CrisisWatch is our global conflict tracker, a tool designed to help decision-makers prevent deadly violence by keeping them up-to-date with developments in over 70 conflicts and crises, identifying trends and alerting them to risks of escalation and opportunities to advance peace.
Central African Republic
Central African Republic
In the Central African Republic, a peace deal signed two months ago in Libreville collapsed as the Seleka rebel alliance, having repeatedly violated the ceasefire, seized the capital Bangui on 24 March. President Francois Bozizé fled to Cameroon. Seleka leader Michel Djotodia declared himself president and suspended the constitution and National Assembly. The African Union condemned Seleka’s “unconstitutional change” of government, suspending CAR’s membership and imposing sanctions against Seleka’s leaders. Despite its rapid seizure of power, the Seleka coalition appears fragile and prone to fragmentation, prompting fears that factions may take up arms again. Crisis Group identifies a conflict risk for Central African Republic.
Tensions continued to escalate on the Korean peninsula. The UN Security Council’s 7 March resolution condemning North Korea’s February nuclear test prompted Pyongyang to threaten pre-emptive nuclear strikes against “invaders”. North Korea announced that it would no longer be bound by the 1953 Korean War armistice, and cut off communications hotlines with South Korea and the UN Command in Seoul. The North Korean army ordered all its rocket and long-range artillery units to be combat-ready and targeting U.S. bases and territory, and the government declared North Korea to be in a “state of war” with South Korea. In a show of force the U.S. flew B-52 and B-2 bombers over South Korea and deployed F-22 stealth fighters to the South as part of an ongoing military exercise. On 31 March, a rare Central Committee meeting in Pyongyang declared nuclear weapons are non-negotiable and North Korea’s nuclear status should be written into law.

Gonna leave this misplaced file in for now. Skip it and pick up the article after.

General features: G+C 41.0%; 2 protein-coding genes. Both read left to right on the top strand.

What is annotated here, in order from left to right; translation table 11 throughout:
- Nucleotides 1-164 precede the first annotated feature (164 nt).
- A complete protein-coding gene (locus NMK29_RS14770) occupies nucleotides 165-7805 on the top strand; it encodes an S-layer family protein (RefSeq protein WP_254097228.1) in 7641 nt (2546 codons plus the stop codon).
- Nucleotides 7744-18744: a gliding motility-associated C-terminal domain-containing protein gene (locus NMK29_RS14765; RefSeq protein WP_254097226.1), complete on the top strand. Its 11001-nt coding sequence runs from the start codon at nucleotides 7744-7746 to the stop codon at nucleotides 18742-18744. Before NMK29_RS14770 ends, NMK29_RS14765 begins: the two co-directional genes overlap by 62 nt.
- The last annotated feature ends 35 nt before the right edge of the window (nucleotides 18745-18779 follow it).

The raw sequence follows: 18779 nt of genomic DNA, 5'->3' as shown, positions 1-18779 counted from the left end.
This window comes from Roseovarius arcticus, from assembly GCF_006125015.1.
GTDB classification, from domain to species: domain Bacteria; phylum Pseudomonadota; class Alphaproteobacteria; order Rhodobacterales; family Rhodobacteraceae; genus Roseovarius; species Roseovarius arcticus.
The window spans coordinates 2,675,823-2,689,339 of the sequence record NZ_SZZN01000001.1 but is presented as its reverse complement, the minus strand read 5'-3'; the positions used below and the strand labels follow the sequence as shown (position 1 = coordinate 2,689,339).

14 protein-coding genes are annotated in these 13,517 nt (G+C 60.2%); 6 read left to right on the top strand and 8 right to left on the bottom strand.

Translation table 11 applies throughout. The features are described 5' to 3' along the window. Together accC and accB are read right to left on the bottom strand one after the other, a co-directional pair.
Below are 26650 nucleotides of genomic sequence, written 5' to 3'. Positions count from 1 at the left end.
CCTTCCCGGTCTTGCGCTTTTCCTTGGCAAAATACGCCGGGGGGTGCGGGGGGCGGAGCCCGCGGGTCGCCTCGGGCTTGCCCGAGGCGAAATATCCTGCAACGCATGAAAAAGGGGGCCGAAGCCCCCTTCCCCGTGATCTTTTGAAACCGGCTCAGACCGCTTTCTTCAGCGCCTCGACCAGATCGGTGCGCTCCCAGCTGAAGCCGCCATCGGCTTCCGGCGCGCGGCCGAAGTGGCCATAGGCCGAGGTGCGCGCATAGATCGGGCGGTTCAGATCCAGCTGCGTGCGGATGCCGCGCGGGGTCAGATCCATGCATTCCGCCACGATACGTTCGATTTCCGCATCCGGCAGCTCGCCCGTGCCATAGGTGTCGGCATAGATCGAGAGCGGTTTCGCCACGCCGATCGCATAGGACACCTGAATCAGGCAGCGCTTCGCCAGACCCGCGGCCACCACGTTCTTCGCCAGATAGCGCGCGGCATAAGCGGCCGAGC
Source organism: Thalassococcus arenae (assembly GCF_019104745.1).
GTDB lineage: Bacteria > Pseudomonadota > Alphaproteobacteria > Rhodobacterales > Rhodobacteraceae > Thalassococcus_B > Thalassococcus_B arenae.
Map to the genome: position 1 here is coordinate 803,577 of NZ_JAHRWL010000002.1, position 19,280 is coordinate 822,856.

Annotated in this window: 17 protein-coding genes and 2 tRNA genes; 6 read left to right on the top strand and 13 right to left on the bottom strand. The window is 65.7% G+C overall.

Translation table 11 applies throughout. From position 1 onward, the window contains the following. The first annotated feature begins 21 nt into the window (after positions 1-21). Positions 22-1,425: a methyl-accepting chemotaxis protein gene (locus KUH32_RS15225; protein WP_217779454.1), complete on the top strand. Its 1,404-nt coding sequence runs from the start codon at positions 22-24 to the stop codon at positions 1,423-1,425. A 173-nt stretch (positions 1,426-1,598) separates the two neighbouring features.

In a new outbreak of intercommunal violence in Myanmar in the central town of Meiktila on 20-22 March, more than 40 people were killed and over 12,000 displaced, and hundreds of mainly Muslim-owned buildings destroyed, in attacks by Buddhist mobs. President Thein Sein imposed a state of emergency in the area and deployed the military to restore calm. Amid speculation that the attacks were pre-planned by extremists, there was widespread concern as the violence spread to towns and villages in other parts of the country in the following days, although there were no reported casualties from these other incidents.
The political uncertainty and paralysis gripping Lebanon worsened with the abrupt resignation of Prime Minister Najib Mikati on 22 March following a standoff with Hizbollah. Political instability further fed ongoing sectarian tensions and clashes, mainly in the southern town of Saida and the northern city of Tripoli, where a dozen people were killed in clashes between Sunni and Alawite militants 22-24 March. Regular cross-border shelling by Syria continued, and the Syrian regime for the first time launched air strikes inside Lebanon.
Within Syria the first credible reports emerged of chemical weapons use in the ongoing conflict. The government and rebels accused each other of firing a rocket loaded with chemical agents near Aleppo on 19 March, and the opposition reported two people killed in an alleged chemical missile attack on Adra, near Damascus.
Iraq’s political crisis again deepened in March. Widespread demonstrations in Sunni areas of the country have met an increasingly hardline security response, with security forces killing two Sunni protesters in Mosul on 8 March. Finance Minister Rafie al-Issawi resigned his post, as did Agriculture Minister Ezz al-Din al-Dawla, in solidarity with the protesters. Meanwhile Iraq’s parliament relied exclusively on votes from the Shia’s political blocs to pass the 2013 budget law, illustrating Baghdad’s increasingly sectarian politics.